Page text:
Ugandan rebels sign deals, walk out of talks

Uganda’s government and the rebel Lord’s Resistance Army have signed the last in a series of documents paving the way for a final peace agreement to end one of Africa’s longest-running conflicts.

But only hours later, the LRA delegation stormed out of a meeting held after the signing ceremony late on Friday in protest at the chief mediator’s insistence that a day should be set for a final peace deal.

The main sticking point is an LRA demand that their leader Joseph Kony, who is thought to be hiding in the Democratic Republic of Congo’s deep forests, be granted immunity from international prosecution before a final deal is signed.

The walk-out highlights the fragility of the peace efforts, and unless the issue of Kony’s immunity is resolved, it could delay or threaten a final deal.

“You have finally signed the necessary agreements and protocols for the final agreement,” chief mediator Riek Machar told the delegations after they signed texts that provided for the disarmament and demobilisation of the LRA.

The Ugandan rebels’ delegation head, David Matsanga-Nyekorach, said after emerging from the hall that the LRA would not sign a final peace deal until international indictments on its leaders are lifted.

An agreement already signed by the two delegations allows for special war crimes courts to be set up in Uganda, a move intended to answer the rebels’ demand not to be tried by the International Criminal Court (ICC).

The ICC has indictments out on Kony as well as two of his deputies for crimes against humanity. The LRA has been accused of murder, rape, the abduction of children and slicing off body parts.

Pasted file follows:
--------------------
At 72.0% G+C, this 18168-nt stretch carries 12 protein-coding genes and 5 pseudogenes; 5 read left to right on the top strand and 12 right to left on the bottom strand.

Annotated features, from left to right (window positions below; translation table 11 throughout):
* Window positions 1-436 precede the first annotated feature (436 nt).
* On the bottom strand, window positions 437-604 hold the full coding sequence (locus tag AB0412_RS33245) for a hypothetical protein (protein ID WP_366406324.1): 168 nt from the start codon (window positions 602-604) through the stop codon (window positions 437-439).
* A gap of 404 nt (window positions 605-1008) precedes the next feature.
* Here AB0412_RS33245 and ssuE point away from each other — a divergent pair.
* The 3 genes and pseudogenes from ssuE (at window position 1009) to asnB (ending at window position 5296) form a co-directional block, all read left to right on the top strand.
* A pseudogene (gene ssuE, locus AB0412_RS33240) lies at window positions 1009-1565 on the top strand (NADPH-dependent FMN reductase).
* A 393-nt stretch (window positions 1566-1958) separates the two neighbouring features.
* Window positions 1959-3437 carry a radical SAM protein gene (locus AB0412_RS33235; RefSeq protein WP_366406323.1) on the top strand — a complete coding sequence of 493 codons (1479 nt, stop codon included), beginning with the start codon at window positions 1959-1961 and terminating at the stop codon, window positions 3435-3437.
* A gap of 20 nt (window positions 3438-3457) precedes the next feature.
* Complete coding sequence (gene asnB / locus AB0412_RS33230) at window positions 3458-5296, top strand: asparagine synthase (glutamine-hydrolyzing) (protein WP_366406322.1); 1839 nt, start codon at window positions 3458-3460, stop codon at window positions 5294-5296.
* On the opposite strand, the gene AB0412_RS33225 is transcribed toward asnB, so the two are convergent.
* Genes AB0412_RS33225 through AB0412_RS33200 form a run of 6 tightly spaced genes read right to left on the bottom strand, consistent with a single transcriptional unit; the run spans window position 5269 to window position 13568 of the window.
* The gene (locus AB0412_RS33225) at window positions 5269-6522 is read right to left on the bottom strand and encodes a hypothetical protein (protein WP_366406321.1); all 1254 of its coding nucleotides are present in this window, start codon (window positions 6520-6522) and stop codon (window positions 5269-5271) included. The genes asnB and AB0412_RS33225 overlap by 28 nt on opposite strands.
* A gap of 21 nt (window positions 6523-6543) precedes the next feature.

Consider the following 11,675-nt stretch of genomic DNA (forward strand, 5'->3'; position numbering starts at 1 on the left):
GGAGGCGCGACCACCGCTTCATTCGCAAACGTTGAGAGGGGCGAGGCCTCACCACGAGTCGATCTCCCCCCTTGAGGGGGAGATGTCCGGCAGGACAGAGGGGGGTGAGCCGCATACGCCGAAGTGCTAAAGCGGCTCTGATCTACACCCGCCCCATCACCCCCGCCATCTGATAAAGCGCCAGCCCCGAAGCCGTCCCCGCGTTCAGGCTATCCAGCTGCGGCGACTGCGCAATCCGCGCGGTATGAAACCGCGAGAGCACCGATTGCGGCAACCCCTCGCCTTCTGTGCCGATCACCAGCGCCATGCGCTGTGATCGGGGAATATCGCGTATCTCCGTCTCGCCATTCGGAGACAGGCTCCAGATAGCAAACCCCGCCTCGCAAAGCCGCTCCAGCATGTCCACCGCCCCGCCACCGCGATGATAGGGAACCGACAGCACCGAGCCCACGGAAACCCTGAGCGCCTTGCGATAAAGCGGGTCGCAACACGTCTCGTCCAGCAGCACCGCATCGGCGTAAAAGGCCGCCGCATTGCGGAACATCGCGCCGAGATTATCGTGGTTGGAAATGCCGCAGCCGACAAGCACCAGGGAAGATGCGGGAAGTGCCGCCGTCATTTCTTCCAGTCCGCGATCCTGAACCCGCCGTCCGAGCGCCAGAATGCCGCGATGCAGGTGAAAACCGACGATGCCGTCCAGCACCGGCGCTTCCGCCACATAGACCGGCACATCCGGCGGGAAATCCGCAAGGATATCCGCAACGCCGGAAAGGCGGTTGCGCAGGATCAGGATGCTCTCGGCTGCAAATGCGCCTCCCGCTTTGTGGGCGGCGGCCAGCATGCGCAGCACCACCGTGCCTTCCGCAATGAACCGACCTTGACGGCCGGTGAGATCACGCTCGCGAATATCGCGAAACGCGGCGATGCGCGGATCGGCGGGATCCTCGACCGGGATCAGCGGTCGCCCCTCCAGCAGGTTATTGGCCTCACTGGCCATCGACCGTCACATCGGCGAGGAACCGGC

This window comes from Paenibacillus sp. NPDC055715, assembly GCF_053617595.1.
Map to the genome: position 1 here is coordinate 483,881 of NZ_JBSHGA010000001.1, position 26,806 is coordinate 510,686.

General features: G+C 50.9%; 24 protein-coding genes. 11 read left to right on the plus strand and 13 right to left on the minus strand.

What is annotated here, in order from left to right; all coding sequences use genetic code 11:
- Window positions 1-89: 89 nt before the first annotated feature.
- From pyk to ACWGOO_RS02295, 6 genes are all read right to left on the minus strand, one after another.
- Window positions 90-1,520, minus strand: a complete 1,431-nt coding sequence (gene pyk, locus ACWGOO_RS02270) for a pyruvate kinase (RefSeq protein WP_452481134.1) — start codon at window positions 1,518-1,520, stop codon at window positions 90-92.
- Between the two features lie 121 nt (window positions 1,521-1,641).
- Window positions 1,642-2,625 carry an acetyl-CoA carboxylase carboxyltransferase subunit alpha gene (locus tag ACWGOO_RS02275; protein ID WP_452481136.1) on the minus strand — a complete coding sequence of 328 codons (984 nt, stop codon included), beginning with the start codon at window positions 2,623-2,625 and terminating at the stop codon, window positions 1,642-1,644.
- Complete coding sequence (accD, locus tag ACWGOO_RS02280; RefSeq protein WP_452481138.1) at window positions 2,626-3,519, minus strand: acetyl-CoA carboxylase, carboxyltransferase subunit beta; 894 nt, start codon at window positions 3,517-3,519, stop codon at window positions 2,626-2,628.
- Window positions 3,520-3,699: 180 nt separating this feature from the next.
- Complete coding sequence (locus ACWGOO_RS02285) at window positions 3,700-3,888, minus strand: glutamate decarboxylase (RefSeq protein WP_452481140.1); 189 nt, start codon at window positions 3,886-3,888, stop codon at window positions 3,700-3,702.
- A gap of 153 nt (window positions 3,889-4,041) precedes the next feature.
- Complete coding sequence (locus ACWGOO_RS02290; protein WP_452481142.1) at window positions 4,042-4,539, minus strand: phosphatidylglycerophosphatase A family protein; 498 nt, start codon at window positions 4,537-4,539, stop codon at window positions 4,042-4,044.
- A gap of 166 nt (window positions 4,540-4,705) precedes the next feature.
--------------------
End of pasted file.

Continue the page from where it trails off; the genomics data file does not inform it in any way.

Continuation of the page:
Although the rebellion has little direct impact on one of Africa’s fastest growing economies, ending it permanently would be a major coup for President Yoweri Museveni and a relief in the coffee-exporting country of over 30-million.

Ten Commandments

It would also remove a destabilising element in a remote corner of the continent where conflicts can easily spill over national borders.

The LRA once said it wanted to rule Uganda in accordance with the Bible’s 10 Commandments, but it has never articulated a coherent political vision behind its long war.

Under a second deal on Friday, the Ugandan government is to set up a special division of its high court to carry out criminal investigations after a final deal. It will also ask the United Nations Security Council to adopt a resolution requesting the ICC “defer all investigations and prosecutions against leaders of the Lord’s Resistance Army”.

But the LRA walkout raised the stakes.
“We will not sign anything unless the ICC indictments are dropped,” said Matsanga-Nyekorach.

Tens of thousands have been killed and about two million displaced from their homes in the conflict that has affected the Democratic Republic of Congo and Sudan as well as Uganda.

A collective sense of exhaustion was palpable in the room but, as the heads of the two delegations swapped signed copies, the hall erupted in cheering and clapping.

The new agreements are the fourth and fifth in a fortnight of intense negotiations in the south Sudan capital of Juba.

The stop-start peace process to end more than 20 years of conflict has been continuing for well over a year and a half. A “permanent” ceasefire, to come into force 24 hours after a final peace deal, was agreed a week ago.

Under the new deals, disarmament of the LRA will begin after the one-month transitional period. - Reuters

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